Tuesday, December 23, 2008

Huge water main break closes schools

December 23, 2008 - 12:25pm

BETHESDA, Md. -- Montgomery County schools are closing 2.5 hours early after Tuesday morning's huge water main break.

The water main break sent several feet of water rushing on to River Road, trapping terrified drivers and passengers in their vehicles during the morning commute.

Rescuers used helicopters, boats and firetrucks to pull at least 14 people after the 66-inch water main burst.

The frigid waters in some areas were at least four feet deep.

"The road was fine, then all of the sudden a gush of water came along with boulders and parts of trees," Sharon Schoem, a woman who was rescued, told Channel 7.

"I tried to turn to get out of it. I couldn't. My car just got blocked in. The water was going over the top of the car."

Some of the people rescued have been treated for hypothermia, according to Montgomery County fire department spokesman Pete Piringer. Temperatures during the rescues were in the 20s.

None of the injuries was life-threatening.

Schools Close

"Due to the emergency water outage situation, all schools will close 2.5 hours early Tuesday. Bus transportation will be provided for all students who normally ride the bus," says a news release from Montgomery County schools.

"A decision about community activities in school buildings this afternoon will be made later today. All day care will remain open except at schools where there is no water in the building. Those day care providers will contact parents directly to inform them if they are closed.

"The water main break along River Road has caused widespread water outages in schools across the lower part of the county. The problems are affecting the availability of water and heat in numerous schools."

River Road Closed

River Road, which is closed in both directions between Seven Locks and Bradley Boulevard, was a raging torrent of water at the height of the break.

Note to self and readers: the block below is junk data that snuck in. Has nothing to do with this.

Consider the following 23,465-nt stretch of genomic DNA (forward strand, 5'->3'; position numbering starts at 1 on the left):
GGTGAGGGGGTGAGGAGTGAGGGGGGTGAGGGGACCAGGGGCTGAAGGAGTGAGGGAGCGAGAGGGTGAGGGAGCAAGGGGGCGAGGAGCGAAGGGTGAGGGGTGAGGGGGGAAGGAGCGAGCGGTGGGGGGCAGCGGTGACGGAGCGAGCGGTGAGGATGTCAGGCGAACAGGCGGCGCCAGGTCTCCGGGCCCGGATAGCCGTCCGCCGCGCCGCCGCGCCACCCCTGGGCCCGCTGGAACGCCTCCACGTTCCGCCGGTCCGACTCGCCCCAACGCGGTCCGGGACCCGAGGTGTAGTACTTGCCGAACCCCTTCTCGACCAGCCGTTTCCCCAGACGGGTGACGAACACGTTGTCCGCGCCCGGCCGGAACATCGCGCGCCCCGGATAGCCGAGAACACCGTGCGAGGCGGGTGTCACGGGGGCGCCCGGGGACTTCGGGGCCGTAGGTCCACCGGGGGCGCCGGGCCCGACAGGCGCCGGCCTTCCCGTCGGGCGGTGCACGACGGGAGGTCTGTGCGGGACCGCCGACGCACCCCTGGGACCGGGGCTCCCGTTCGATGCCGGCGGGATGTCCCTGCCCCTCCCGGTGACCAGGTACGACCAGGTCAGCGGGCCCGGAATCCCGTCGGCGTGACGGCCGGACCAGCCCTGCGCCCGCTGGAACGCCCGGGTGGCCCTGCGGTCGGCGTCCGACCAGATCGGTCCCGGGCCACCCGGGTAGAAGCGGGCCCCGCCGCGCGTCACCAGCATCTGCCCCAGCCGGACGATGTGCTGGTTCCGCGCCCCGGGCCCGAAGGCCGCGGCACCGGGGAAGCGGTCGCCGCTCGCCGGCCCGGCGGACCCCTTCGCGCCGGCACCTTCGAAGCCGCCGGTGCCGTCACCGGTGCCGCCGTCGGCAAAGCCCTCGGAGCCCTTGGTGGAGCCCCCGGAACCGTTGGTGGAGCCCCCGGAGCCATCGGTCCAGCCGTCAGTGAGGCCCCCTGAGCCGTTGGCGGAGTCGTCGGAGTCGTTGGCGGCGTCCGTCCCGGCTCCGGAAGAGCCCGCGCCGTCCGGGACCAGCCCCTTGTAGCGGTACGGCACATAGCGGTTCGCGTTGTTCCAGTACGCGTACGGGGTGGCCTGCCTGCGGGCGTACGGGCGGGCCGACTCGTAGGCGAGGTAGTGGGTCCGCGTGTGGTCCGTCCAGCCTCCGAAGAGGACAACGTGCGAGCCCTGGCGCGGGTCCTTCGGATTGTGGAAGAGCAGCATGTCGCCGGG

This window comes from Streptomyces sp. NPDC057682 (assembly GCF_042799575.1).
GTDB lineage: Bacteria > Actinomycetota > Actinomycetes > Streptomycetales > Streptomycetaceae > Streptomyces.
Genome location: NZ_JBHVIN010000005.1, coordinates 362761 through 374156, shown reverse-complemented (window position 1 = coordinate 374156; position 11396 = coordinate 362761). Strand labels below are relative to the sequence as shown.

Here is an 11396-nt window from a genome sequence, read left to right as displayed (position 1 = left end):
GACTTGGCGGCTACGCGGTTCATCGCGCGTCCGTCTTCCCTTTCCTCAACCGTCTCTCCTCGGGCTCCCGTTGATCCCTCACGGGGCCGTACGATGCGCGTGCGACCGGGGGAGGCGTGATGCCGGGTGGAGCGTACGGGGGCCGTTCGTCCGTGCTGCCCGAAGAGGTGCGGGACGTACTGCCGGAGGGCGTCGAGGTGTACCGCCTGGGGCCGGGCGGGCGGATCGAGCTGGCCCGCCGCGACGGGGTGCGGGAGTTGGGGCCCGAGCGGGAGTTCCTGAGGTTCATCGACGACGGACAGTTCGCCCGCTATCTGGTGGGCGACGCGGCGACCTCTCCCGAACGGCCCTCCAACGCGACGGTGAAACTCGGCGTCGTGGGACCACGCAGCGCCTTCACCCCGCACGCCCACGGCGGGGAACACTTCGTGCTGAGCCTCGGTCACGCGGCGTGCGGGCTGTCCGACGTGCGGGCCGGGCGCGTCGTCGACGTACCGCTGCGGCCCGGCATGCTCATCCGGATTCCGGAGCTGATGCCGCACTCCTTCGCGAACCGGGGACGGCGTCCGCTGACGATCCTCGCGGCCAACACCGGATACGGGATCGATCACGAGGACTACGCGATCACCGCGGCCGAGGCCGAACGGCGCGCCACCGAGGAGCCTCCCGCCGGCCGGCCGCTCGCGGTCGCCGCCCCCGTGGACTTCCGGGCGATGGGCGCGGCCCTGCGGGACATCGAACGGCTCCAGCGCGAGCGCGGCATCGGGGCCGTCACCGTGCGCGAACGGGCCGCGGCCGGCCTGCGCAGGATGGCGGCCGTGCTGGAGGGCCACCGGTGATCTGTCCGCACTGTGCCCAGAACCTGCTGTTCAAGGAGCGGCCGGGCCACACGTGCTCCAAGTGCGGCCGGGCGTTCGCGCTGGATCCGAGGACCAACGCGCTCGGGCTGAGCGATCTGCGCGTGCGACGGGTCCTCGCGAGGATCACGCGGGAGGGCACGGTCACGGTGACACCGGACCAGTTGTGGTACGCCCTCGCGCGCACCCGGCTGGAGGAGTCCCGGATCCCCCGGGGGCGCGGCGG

River Road will remain closed for an undetermined amount of time. Maryland State Highway crews will need to assess the road damage. It does appear there will be significant damage to River Road, a highway spokesman tells WTOP's Adam Tuss.


The water main is being shut off.

Because the closest valve was under water, Washington Suburban Sanitary Commission spokesman Jim Neustadt told WTOP the agency had to identify the next valve down the line.

WSSC identified three valves that needed to be shut down.

Most people will experience a water pressure drop when the valves are closed, but WSSC spokesman John White said at 10:15 a.m. that WSSC expects to have the issue resolved within hours. The burst pipe, which was installed in 1964, is not the only one to carry water to the area, he says.

WSSC spokeswoman Lyn Riggins says it's an "extraordinary situation" to have a main this large break.

This time of the year, it is not uncommon for there to be water main breaks in WSSC's aging system. Riggins tells WTOP the cold weather and fluctuations in temperatures haven't helped. Those conditions make pipes brittle.

"We have a pretty good idea of where the break is," Riggins said.

An e-mail alert Montgomery County sent out says after it takes WSSC several hours to isolate the break, it will take "possibly an additional 4 hours to re-pressurize water in Montgomery County. Water quality has not been impacted."

The water is safe to drink, WSSC says.


Montgomery County's Department of Health and Human Services has set up a hotline at 240-777-4200 to address any health issues resulting from the water main break.

The break affected Holy Cross Hospital of Silver Spring. The hospital says it experienced a loss in water pressure.

"As a result we cut off the water supply to several of our upper floors allowing pressure to normalize on our lower floors. At this time we are continuing with all scheduled surgeries, dialysis and normal operation," a news release from the hospital says.

Two people lower themselves into a basket from a helicopter. (Courtesy of Ch. 7)